Description
BACKGROUND

Conventional Implantable Cardiac Devices (FIGS. 1 and 2)

FIG. 1 shows a conventional stimulation device 10 in electrical communication with a patient's heart 12 by way of three leads, 20, 24 and 30, suitable for delivering multi-chamber stimulation and shock therapy. To sense atrial cardiac signals and to provide right atrial chamber stimulation therapy, the stimulation device 10 is coupled to an implantable right atrial lead 20 having at least an atrial tip electrode 22, which typically is implanted in the patient's right atrial appendage, and an atrial ring electrode 23. To sense left atrial and ventricular cardiac signals and to provide left chamber pacing therapy, the stimulation device 10 is coupled to a “coronary sinus” lead 24 designed for placement in the “coronary sinus region” via the coronary sinus or for positioning a distal electrode adjacent to the left ventricle and/or additional electrode(s) adjacent to the left atrium. As used herein, the phrase “coronary sinus region” refers to the vasculature of the left ventricle, including any portion of the coronary sinus, great cardiac vein, left marginal vein, left posterior ventricular vein, middle cardiac vein, and/or small cardiac vein or any other cardiac vein accessible by the coronary sinus. Accordingly, an exemplary coronary sinus lead 24 is designed to receive atrial and ventricular cardiac signals and to deliver left ventricular pacing therapy using at least a left ventricular tip electrode 26, left atrial pacing therapy using at least a left atrial ring electrode 27, and shocking therapy using at least a left atrial coil electrode 28.

The stimulation device 10 is also shown in electrical communication with the patient's heart 12 by way of an implantable right ventricular lead 30 having, in this embodiment, a right ventricular tip electrode 32, a right ventricular ring electrode 34, a right ventricular (RV) coil electrode 36, and an SVC coil electrode 38. Typically, the right ventricular lead 30 is transvenously inserted into the heart 12 so as to place the right ventricular tip electrode 32 in the right ventricular apex so that the RV coil electrode will be positioned in the right ventricle and the SVC coil electrode 38 will be positioned in the superior vena cava. Accordingly, the right ventricular lead 30 is capable of receiving cardiac signals, and delivering stimulation in the form of pacing and shock therapy to the right ventricle.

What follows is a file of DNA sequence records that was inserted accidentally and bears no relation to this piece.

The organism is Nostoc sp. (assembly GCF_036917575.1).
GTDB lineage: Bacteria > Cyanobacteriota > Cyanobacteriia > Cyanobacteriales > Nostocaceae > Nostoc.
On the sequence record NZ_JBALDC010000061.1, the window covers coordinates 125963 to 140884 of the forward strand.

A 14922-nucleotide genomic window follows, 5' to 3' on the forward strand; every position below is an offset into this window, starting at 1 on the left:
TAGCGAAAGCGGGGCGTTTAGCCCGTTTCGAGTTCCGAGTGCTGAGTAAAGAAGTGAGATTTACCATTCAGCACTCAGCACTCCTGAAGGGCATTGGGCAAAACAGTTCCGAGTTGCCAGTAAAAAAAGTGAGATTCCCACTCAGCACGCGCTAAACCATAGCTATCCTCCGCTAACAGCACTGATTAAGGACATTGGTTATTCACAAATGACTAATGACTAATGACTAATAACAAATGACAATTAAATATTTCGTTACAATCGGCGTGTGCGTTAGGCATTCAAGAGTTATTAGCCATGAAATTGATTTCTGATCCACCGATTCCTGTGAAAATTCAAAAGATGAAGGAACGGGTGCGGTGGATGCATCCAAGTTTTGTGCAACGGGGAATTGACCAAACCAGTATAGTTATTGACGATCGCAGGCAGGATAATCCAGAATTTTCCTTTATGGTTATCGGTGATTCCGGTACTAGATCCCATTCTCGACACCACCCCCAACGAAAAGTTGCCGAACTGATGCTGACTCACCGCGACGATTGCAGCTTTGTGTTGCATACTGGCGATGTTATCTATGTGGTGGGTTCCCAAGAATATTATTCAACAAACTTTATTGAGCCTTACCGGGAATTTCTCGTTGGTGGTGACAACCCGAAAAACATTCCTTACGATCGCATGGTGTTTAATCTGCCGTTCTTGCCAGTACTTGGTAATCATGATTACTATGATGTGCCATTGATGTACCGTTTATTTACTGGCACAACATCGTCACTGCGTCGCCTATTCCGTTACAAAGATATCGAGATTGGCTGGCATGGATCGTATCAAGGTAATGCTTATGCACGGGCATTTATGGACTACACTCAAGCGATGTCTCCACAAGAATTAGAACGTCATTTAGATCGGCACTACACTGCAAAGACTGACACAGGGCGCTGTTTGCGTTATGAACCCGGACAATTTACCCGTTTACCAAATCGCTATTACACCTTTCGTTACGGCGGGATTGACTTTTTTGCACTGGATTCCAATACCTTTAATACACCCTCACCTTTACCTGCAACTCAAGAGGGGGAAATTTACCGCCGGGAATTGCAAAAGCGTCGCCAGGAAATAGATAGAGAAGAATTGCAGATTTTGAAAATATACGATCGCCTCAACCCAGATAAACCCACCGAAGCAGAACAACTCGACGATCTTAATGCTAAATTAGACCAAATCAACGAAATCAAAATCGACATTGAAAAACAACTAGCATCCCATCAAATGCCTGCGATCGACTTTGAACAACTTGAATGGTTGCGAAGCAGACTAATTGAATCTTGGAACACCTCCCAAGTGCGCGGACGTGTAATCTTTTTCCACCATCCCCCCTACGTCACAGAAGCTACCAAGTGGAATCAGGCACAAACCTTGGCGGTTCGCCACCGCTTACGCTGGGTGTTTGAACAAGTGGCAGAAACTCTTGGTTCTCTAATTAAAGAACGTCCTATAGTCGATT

FIG. 2 illustrates a simplified block diagram is shown of the multi-chamber implantable stimulation device 10, which is capable of treating both fast and slow arrhythmias with stimulation therapy, including cardioversion, defibrillation, and pacing stimulation. While a particular multi-chamber device is shown, this is for illustration purposes only, and one of skill in the art could readily duplicate, eliminate or disable the appropriate circuitry in any desired combination to provide a device capable of treating the appropriate chamber(s) with cardioversion, defibrillation and pacing stimulation.